COVID-19 is not discriminatory

What goes around comes around.

You reap what you sow.

Actions dictate consequences.

Chickens come home to roost.


Having observed this karmic balancing throughout millennia, mankind has developed many ways of saying the same thing. As you make your bed, so you must lie in it.

These cautionary axioms continue to resonate because humans have never quit plowing through stop signs of common sense and self-awareness. They did it when man was first learning to make fire and it continues on a grand scale today.

The reckoning usually arrives post-blunder as a sort of Monday morning quarterbacking. While the perpetrator may be blind to the bachi (bad karma) they brought upon themselves, others understand every man is an architect of his own fortune.

Sometimes the debacle catches observers by surprise. Cause and effect must be dissected before it is determined that fate has held sway. In other instances, the offender has been ignoring stop signs for so long, it comes as a surprise to no one.

That is how the news that President Donald Trump and First Lady Melania Trump had contracted COVID-19 felt. The utter disregard the Trumps and their White House have shown for safety measures like wearing masks, social distancing and avoiding large crowds seemed to make it a foregone conclusion.

By choosing pomp and circumstance over the advice of scientists and medical experts, they have put their lives and the lives of many others in danger. Top levels of our government, as well as our country’s national security, have been jeopardized.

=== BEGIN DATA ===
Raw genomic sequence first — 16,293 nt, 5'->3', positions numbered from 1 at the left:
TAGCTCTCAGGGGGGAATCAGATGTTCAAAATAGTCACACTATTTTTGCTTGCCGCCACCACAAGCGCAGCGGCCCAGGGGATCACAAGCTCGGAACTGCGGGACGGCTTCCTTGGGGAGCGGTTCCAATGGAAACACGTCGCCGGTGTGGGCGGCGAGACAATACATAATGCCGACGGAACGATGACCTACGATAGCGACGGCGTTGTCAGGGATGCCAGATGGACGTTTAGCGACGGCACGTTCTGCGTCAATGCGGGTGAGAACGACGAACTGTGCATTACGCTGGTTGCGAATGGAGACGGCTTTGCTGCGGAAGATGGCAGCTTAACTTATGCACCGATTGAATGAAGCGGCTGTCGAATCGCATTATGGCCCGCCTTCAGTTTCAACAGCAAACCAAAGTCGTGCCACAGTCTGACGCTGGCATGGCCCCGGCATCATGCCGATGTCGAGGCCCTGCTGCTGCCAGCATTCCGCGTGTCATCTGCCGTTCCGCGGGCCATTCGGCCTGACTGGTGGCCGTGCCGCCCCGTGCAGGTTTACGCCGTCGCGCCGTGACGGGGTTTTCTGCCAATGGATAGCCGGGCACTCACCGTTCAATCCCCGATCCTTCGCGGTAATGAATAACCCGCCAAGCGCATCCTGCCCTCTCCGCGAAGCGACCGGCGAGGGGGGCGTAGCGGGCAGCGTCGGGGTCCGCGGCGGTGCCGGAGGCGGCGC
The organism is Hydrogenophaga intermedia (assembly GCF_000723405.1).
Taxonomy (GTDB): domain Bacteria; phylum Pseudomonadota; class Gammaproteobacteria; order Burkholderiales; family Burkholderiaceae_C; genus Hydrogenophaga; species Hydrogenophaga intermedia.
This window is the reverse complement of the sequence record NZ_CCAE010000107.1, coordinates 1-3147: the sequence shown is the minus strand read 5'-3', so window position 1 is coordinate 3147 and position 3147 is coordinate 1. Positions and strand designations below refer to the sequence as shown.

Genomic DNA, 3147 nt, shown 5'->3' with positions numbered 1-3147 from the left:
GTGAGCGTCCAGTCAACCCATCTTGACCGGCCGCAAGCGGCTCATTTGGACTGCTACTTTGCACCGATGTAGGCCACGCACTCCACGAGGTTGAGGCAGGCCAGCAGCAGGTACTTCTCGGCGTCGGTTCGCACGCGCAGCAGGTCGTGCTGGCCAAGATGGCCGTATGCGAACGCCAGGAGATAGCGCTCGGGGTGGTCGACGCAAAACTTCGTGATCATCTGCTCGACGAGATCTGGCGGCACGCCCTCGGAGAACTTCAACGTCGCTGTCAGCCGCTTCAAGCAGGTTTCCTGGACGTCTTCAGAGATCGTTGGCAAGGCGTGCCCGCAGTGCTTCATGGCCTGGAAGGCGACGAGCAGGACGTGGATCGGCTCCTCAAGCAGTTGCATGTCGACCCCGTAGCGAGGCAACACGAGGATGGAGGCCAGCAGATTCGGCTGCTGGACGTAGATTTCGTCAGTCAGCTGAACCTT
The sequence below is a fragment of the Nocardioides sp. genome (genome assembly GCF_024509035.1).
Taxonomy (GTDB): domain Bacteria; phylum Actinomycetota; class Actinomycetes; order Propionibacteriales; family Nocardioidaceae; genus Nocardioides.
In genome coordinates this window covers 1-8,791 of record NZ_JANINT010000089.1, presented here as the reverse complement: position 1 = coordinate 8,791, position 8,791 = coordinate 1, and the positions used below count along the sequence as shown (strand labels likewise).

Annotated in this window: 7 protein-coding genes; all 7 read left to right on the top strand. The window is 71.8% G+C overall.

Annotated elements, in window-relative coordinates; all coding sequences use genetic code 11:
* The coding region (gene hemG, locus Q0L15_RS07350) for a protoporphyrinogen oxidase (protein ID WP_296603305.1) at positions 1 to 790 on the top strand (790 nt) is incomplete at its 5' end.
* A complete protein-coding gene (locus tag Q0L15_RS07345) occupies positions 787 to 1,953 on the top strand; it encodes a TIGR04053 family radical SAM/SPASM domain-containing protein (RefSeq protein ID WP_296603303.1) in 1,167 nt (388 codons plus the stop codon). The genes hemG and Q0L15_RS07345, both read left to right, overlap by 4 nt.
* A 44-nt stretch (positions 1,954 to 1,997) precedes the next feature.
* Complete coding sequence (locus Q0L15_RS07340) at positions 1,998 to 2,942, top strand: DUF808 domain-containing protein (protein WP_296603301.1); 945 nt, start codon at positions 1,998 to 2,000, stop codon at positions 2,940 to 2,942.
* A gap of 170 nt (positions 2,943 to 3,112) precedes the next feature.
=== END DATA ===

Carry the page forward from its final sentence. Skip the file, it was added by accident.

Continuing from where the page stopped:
The coronavirus does not understand political affiliation, ethnicity, bank balance or title. It is a microscopic particle spread by respiratory droplets released when an infected person coughs, sneezes or talks.

It doesn’t think. It doesn’t propel or replicate itself. It just waits for an opportunity to enter a host’s respiratory system and start invading cells to turn those cells into virus-making factories.

Having never experienced this newly discovered novel coronavirus, mankind does not have immunity. If someone has the misfortune of interacting closely over an extended period with a host whose virus factories are working overtime, wishing and denying will be no help. The bread always falls on the buttered side.

As much as we wish the president could learn from this health challenge he now shares with more than one million other Americans, he refuses to show empathy. Despite the fact that more than 211,000 in the U.S. have died from COVID-19, he continues to minimize its threat.

That he appears to put his political brand over the health of his family, staff, associates and loyal supporters may be mind boggling, but is no reason to wish he and the First Lady anything but a speedy recovery. To do otherwise would only be tempting fate.

Sow the wind, reap the whirlwind.


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